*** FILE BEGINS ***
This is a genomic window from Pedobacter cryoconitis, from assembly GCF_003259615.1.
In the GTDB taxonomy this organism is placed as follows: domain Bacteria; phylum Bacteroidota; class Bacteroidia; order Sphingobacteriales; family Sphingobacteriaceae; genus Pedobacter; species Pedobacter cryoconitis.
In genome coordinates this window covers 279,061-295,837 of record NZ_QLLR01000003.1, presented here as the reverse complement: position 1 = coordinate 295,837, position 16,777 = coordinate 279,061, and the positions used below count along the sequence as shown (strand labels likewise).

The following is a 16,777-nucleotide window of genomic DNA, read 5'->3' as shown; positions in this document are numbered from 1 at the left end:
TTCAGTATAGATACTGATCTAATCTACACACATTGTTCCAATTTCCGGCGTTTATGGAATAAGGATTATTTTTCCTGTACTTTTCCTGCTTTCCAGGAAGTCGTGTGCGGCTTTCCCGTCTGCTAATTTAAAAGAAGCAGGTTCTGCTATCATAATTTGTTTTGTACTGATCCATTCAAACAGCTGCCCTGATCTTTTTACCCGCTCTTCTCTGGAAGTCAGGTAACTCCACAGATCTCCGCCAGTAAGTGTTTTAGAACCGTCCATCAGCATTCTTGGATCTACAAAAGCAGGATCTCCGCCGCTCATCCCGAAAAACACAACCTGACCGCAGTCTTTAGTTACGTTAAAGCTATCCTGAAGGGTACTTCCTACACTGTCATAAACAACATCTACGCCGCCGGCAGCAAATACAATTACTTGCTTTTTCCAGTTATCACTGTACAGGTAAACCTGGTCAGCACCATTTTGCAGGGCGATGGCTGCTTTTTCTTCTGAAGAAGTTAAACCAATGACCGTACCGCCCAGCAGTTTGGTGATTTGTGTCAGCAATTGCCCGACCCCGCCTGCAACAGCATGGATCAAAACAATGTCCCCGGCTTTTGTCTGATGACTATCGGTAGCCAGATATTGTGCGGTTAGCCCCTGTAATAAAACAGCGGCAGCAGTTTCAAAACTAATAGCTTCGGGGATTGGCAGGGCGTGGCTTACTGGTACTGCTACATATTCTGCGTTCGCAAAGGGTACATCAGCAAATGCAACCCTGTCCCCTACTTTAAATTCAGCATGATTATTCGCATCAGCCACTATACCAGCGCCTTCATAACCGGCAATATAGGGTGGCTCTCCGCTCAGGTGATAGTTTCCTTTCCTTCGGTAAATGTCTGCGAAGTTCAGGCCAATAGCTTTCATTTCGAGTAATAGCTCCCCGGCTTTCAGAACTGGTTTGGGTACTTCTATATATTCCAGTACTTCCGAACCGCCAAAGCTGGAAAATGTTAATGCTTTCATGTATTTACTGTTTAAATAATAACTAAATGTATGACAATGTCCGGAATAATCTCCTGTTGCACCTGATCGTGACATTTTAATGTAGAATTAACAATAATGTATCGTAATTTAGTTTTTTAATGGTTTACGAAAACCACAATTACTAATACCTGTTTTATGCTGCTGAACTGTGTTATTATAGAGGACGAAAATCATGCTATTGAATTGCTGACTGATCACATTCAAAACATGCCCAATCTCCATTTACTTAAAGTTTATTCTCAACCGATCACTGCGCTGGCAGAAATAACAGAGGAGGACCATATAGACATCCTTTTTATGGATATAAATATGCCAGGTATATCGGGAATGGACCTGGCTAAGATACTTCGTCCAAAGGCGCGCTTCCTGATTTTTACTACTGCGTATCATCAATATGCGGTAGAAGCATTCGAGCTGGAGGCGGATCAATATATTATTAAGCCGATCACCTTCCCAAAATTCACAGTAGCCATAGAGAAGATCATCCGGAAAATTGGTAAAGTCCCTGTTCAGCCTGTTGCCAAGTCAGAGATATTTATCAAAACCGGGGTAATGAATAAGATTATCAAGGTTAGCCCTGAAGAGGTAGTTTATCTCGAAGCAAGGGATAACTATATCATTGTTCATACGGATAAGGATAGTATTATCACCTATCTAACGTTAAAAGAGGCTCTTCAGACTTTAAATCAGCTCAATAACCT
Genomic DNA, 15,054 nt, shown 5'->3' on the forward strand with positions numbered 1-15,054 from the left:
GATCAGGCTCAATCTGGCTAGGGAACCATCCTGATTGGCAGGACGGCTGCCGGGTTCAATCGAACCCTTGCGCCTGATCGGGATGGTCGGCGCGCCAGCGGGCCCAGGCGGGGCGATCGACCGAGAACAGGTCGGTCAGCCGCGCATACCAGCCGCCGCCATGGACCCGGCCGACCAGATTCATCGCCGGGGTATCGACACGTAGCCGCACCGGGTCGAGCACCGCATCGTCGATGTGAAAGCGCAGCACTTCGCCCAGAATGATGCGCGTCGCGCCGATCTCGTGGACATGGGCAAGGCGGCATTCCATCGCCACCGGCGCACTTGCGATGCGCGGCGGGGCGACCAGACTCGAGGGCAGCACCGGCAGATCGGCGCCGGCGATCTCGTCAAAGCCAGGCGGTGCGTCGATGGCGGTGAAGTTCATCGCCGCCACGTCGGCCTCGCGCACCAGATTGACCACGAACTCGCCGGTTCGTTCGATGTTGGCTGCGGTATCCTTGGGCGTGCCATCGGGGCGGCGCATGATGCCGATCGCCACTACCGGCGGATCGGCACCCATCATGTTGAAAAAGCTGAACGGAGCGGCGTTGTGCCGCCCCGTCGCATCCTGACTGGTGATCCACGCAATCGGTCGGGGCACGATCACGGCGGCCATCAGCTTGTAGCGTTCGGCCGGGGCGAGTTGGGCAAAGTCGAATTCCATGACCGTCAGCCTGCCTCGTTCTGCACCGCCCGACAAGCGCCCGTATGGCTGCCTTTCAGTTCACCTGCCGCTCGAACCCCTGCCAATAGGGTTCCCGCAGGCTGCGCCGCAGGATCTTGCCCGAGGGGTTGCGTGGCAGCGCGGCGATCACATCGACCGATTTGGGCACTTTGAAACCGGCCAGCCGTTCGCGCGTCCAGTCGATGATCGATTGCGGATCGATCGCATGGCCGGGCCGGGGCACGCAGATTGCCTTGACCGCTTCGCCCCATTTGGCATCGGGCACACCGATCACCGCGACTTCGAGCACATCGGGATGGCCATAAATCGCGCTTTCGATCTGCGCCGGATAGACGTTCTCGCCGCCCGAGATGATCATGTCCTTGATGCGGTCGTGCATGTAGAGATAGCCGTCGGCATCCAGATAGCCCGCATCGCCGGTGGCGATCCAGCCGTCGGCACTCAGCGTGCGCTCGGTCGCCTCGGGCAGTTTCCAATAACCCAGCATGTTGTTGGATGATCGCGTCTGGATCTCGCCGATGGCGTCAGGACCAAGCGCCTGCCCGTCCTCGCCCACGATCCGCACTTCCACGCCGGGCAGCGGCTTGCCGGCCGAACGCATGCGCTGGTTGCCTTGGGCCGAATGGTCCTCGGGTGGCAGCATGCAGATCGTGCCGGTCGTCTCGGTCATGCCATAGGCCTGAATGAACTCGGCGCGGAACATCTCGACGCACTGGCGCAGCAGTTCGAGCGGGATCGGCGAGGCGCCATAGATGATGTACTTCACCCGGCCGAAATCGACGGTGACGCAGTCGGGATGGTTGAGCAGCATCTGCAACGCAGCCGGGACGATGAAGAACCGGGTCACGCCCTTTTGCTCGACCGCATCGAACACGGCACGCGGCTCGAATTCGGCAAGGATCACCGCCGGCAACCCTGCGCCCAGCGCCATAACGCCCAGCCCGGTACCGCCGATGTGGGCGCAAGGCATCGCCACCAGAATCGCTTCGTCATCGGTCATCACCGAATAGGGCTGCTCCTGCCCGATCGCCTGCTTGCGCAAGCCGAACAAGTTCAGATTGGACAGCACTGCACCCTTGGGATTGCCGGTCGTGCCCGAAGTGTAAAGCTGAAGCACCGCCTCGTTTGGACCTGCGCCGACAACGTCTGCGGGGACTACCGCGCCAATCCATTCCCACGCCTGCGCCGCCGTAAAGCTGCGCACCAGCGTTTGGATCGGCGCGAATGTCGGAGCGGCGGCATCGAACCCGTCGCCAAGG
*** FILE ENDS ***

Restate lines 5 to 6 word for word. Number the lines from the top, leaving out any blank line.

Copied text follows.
TTCAGTATAGATACTGATCTAATCTACACACATTGTTCCAATTTCCGGCGTTTATGGAATAAGGATTATTTTTCCTGTACTTTTCCTGCTTTCCAGGAAGTCGTGTGCGGCTTTCCCGTCTGCTAATTTAAAAGAAGCAGGTTCTGCTATCATAATTTGTTTTGTACTGATCCATTCAAACAGCTGCCCTGATCTTTTTACCCGCTCTTCTCTGGAAGTCAGGTAACTCCACAGATCTCCGCCAGTAAGTGTTTTAGAACCGTCCATCAGCATTCTTGGATCTACAAAAGCAGGATCTCCGCCGCTCATCCCGAAAAACACAACCTGACCGCAGTCTTTAGTTACGTTAAAGCTATCCTGAAGGGTACTTCCTACACTGTCATAAACAACATCTACGCCGCCGGCAGCAAATACAATTACTTGCTTTTTCCAGTTATCACTGTACAGGTAAACCTGGTCAGCACCATTTTGCAGGGCGATGGCTGCTTTTTCTTCTGAAGAAGTTAAACCAATGACCGTACCGCCCAGCAGTTTGGTGATTTGTGTCAGCAATTGCCCGACCCCGCCTGCAACAGCATGGATCAAAACAATGTCCCCGGCTTTTGTCTGATGACTATCGGTAGCCAGATATTGTGCGGTTAGCCCCTGTAATAAAACAGCGGCAGCAGTTTCAAAACTAATAGCTTCGGGGATTGGCAGGGCGTGGCTTACTGGTACTGCTACATATTCTGCGTTCGCAAAGGGTACATCAGCAAATGCAACCCTGTCCCCTACTTTAAATTCAGCATGATTATTCGCATCAGCCACTATACCAGCGCCTTCATAACCGGCAATATAGGGTGGCTCTCCGCTCAGGTGATAGTTTCCTTTCCTTCGGTAAATGTCTGCGAAGTTCAGGCCAATAGCTTTCATTTCGAGTAATAGCTCCCCGGCTTTCAGAACTGGTTTGGGTACTTCTATATATTCCAGTACTTCCGAACCGCCAAAGCTGGAAAATGTTAATGCTTTCATGTATTTACTGTTTAAATAATAACTAAATGTATGACAATGTCCGGAATAATCTCCTGTTGCACCTGATCGTGACATTTTAATGTAGAATTAACAATAATGTATCGTAATTTAGTTTTTTAATGGTTTACGAAAACCACAATTACTAATACCTGTTTTATGCTGCTGAACTGTGTTATTATAGAGGACGAAAATCATGCTATTGAATTGCTGACTGATCACATTCAAAACATGCCCAATCTCCATTTACTTAAAGTTTATTCTCAACCGATCACTGCGCTGGCAGAAATAACAGAGGAGGACCATATAGACATCCTTTTTATGGATATAAATATGCCAGGTATATCGGGAATGGACCTGGCTAAGATACTTCGTCCAAAGGCGCGCTTCCTGATTTTTACTACTGCGTATCATCAATATGCGGTAGAAGCATTCGAGCTGGAGGCGGATCAATATATTATTAAGCCGATCACCTTCCCAAAATTCACAGTAGCCATAGAGAAGATCATCCGGAAAATTGGTAAAGTCCCTGTTCAGCCTGTTGCCAAGTCAGAGATATTTATCAAAACCGGGGTAATGAATAAGATTATCAAGGTTAGCCCTGAAGAGGTAGTTTATCTCGAAGCAAGGGATAACTATATCATTGTTCATACGGATAAGGATAGTATTATCACCTATCTAACGTTAAAAGAGGCTCTTCAGACTTTAAATCAGCTCAATAACCT
Genomic DNA, 15,054 nt, shown 5'->3' on the forward strand with positions numbered 1-15,054 from the left: